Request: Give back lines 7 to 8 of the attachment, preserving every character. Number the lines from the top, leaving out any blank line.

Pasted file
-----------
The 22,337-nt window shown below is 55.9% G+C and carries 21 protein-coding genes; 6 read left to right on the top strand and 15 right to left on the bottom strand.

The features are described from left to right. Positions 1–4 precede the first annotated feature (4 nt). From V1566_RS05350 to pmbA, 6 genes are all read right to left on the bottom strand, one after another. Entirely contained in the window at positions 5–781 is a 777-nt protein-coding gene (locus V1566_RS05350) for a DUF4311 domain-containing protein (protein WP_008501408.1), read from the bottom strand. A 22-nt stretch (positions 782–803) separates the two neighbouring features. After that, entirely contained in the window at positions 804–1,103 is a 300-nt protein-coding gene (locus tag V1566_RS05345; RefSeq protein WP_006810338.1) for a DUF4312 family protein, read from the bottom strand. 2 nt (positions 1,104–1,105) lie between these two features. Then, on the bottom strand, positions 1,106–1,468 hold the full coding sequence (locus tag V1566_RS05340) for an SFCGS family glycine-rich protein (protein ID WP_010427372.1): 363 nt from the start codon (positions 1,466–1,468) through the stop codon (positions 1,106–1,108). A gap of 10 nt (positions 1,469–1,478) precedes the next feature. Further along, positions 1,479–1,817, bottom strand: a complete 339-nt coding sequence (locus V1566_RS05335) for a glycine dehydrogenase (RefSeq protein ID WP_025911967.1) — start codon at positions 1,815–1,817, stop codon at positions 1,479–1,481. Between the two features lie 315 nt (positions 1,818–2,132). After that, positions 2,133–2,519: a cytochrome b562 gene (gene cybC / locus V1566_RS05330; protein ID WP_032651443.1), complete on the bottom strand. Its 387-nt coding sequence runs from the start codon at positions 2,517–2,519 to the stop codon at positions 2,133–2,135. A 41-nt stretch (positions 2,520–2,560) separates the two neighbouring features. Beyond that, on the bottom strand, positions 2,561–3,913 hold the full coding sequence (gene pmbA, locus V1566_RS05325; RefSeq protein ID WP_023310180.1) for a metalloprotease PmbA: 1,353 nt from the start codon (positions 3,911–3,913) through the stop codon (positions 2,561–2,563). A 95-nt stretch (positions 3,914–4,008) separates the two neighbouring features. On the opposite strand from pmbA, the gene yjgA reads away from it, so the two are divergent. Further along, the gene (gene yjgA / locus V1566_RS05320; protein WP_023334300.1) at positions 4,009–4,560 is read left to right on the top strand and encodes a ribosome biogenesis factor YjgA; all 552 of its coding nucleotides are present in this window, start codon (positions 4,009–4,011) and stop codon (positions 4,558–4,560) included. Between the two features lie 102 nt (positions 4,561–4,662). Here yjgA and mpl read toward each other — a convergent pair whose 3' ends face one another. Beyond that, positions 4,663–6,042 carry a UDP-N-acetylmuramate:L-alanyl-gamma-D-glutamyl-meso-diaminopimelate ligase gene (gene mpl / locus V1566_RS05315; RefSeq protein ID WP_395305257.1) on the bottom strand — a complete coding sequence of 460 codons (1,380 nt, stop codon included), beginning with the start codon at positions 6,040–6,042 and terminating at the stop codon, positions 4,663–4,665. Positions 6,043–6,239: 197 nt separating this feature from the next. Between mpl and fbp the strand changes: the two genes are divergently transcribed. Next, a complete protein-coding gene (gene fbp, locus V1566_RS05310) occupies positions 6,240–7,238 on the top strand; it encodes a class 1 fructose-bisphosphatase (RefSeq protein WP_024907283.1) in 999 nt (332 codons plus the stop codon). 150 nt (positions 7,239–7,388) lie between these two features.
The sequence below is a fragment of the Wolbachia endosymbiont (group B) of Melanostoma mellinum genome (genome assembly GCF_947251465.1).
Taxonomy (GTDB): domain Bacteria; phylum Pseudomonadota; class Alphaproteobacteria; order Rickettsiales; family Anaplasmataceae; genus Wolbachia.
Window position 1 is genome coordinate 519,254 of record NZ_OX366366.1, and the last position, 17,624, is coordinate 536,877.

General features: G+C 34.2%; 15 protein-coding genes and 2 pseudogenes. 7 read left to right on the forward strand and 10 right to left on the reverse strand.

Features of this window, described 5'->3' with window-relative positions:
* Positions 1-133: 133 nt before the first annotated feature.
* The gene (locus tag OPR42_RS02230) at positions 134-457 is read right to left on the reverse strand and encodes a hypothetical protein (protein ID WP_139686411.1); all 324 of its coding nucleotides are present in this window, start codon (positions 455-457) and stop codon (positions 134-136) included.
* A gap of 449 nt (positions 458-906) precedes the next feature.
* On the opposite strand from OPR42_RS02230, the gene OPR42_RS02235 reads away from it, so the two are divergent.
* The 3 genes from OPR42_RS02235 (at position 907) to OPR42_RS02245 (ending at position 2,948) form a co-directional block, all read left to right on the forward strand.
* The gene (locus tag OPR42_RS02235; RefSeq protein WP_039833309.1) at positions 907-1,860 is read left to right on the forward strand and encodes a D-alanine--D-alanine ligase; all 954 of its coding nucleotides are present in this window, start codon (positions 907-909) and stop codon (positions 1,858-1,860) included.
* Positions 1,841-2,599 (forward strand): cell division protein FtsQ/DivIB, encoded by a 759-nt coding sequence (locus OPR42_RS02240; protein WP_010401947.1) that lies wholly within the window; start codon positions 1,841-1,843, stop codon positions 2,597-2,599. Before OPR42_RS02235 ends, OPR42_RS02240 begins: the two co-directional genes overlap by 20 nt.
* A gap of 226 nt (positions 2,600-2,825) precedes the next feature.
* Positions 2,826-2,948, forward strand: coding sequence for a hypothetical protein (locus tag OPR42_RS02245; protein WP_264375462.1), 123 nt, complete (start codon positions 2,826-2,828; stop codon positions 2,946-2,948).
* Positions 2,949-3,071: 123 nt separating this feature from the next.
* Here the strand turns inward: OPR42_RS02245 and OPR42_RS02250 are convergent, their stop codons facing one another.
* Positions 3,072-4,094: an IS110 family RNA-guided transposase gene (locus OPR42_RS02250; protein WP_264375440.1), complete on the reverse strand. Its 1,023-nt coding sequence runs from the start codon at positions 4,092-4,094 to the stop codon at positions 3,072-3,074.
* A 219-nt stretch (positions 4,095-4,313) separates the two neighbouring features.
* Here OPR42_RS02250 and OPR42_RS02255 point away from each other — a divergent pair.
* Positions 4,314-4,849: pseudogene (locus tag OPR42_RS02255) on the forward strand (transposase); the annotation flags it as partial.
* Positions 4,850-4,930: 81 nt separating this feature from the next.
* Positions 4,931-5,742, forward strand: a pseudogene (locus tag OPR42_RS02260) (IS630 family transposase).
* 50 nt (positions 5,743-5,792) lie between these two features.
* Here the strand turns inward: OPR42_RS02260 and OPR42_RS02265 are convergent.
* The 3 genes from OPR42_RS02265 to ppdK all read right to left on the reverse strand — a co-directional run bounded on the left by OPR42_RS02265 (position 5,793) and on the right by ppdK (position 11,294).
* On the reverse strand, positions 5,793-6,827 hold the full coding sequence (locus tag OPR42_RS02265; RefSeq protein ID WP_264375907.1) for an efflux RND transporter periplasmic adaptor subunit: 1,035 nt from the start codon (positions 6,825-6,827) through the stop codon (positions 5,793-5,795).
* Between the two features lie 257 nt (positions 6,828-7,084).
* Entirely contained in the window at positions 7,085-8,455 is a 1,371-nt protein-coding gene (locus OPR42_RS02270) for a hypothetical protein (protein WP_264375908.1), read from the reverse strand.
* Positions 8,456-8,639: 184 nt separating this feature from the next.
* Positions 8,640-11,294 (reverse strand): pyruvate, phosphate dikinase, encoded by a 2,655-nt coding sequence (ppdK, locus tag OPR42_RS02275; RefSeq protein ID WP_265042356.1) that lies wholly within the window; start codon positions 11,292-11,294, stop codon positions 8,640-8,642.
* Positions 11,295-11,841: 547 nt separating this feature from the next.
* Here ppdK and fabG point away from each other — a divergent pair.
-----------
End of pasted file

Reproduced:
Features of this window, described 5'->3' with window-relative positions:
* Positions 1-133: 133 nt before the first annotated feature.